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A trail into Georgias past
Effingham hosts meeting on proposed 13th Colony Trail
04.24 13th colony trail 1
Ruth Lee of the Effingham Convention and Visitors Bureau points out some of the historic sites in the county from the colonial period during a meeting on a possible 13th Colony Trail for tourists. - photo by Photo by Pat Donahue

Georgia’s history and its booming tourism industry could be intertwined again, if state and community officials are successful in their plans.

The Effingham Convention and Visitors Bureau hosted a planning meeting Tuesday at New Ebenezer Retreat Center on a proposed 13th Colony Trail that would link sites, attractions and other historic places of interest from Georgia’s early years.

“We are very excited and supportive of what the private groups and local governments are doing,” said Bruce Green, the tourism product development director for Georgia’s Department of Economic Development. “We’re excited about the opportunity to market these attractions and sites. It’s an exciting project. It really is.”

The first concept meeting for the 13th Colony Trail was held in Washington in January, and a planning meeting was held in Sylvania in February.

The trail, if it is established, likely would be 325 miles long, from Elbert County in northeast Georgia to Camden County.

“It’s a huge area,” Green said. “The commonality is the story of the 13th colony.”

The state is providing technical assistance to the communities and groups, which include the Georgia Society Sons of the American Revolution.

“We want to help communities understand their sometimes hidden and forgotten cultural attractions,” Green said.

The backbone of the trail is two highways, U.S. 17 and Georgia 17, that cut through some of the oldest counties in the state. The period of history involved likely will run from 1733, when Gen. James Oglethorpe landed in what is now Savannah, and 1820. The latter year was chosen because that’s when the Federal architectural style replaced the Colonial style.

What’s needed now for the trail is an organizational structure and a plan to identify possible target attractions.

“It just needs to be organized — how do you make this thing rock and roll,” Green said.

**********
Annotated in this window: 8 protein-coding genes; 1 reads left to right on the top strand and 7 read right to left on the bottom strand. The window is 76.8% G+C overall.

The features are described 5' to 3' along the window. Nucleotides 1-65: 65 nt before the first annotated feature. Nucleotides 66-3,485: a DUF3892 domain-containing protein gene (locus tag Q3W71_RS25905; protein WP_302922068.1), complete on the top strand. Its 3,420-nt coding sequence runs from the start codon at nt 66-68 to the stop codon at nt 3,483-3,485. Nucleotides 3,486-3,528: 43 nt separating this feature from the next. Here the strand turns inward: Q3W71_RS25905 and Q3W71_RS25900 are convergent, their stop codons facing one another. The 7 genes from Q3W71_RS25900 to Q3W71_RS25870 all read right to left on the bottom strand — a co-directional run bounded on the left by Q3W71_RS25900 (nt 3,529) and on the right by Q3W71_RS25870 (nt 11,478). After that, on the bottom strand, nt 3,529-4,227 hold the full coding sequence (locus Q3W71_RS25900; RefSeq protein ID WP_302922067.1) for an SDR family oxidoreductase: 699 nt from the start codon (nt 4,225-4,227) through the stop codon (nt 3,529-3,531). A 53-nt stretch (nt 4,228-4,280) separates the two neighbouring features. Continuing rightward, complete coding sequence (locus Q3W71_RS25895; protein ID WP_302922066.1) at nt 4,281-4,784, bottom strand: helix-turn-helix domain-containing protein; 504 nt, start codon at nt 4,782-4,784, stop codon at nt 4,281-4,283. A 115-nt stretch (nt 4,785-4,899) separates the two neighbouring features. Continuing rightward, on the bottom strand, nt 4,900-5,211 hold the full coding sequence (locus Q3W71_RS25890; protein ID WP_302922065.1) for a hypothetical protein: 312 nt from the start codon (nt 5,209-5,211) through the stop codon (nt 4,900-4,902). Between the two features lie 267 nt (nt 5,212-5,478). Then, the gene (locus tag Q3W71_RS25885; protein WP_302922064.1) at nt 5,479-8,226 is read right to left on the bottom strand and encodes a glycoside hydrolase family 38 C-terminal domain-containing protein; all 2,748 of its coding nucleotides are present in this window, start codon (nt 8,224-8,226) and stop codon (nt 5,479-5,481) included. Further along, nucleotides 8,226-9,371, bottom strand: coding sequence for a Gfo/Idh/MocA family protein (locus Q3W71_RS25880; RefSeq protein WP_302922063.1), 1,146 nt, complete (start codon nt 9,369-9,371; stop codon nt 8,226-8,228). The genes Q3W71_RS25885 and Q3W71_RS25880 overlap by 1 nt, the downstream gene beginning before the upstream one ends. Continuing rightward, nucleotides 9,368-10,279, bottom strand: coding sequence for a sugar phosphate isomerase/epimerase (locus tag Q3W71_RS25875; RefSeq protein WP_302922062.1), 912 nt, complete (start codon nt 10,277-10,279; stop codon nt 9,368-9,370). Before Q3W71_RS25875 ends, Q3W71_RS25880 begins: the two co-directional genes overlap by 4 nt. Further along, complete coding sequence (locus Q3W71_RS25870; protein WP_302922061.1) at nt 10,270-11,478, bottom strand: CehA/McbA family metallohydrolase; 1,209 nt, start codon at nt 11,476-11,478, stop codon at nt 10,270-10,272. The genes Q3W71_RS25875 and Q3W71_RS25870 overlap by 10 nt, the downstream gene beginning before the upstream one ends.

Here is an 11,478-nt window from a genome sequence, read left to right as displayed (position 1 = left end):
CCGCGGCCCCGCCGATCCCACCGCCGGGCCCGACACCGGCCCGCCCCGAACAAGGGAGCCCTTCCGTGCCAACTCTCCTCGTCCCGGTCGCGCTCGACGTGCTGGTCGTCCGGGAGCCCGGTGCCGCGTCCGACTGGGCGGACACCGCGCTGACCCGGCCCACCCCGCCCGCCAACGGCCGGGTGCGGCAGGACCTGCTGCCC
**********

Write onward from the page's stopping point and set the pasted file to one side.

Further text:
Communities along the possible trail are being asked to identify and put together information on pertinent sites and attractions. Effingham Visitors and Convention Bureau representatives pointed out the county’s many such sites from that designated period, from the Ebenezer settlement to the Old Augusta Road and Spencer’s Tavern to Gov. John Adam Treutlen’s plantation near Clyo, among others.

Such an inventory of sites is expected to include churches, battlefields, historic houses, museums and cemeteries dating to before 1820.

“When you get on the trail, you have to make it easier on the visitor,” Green said. “You can’t sell the total concept until you know what you’ve got.”

Green said money from the state’s OneGeorgia Authority could be available, but the 13th Colony Trail isn’t organized enough to ask for it.

Carey Ferrara of the Coastal Georgia Regional Development Center said there is strength in numbers for local groups to get together on the trail.

“You have more clout with the consumer,” she said.

Ferrara also said being able to collaborate and put the information on one Web site also will help.

“If they can go to one central place, that’s a really huge benefit to the consumer,” she said.

Tourism is a $30 billion a year industry in the state, ranking behind agriculture in terms of economic impact. It is responsible for 220,000 jobs in Georgia and heritage tourists are different from other tourists, Green said. They travel more often, they stay longer and they spend more. Also, four in 10 will extend their trips if there are historic or cultural attractions to see.

Green also implored interested parties to learn the fit between tourism and community.

“People will get on that trail and stay on it,” he said. “It’s what they experience along the way.”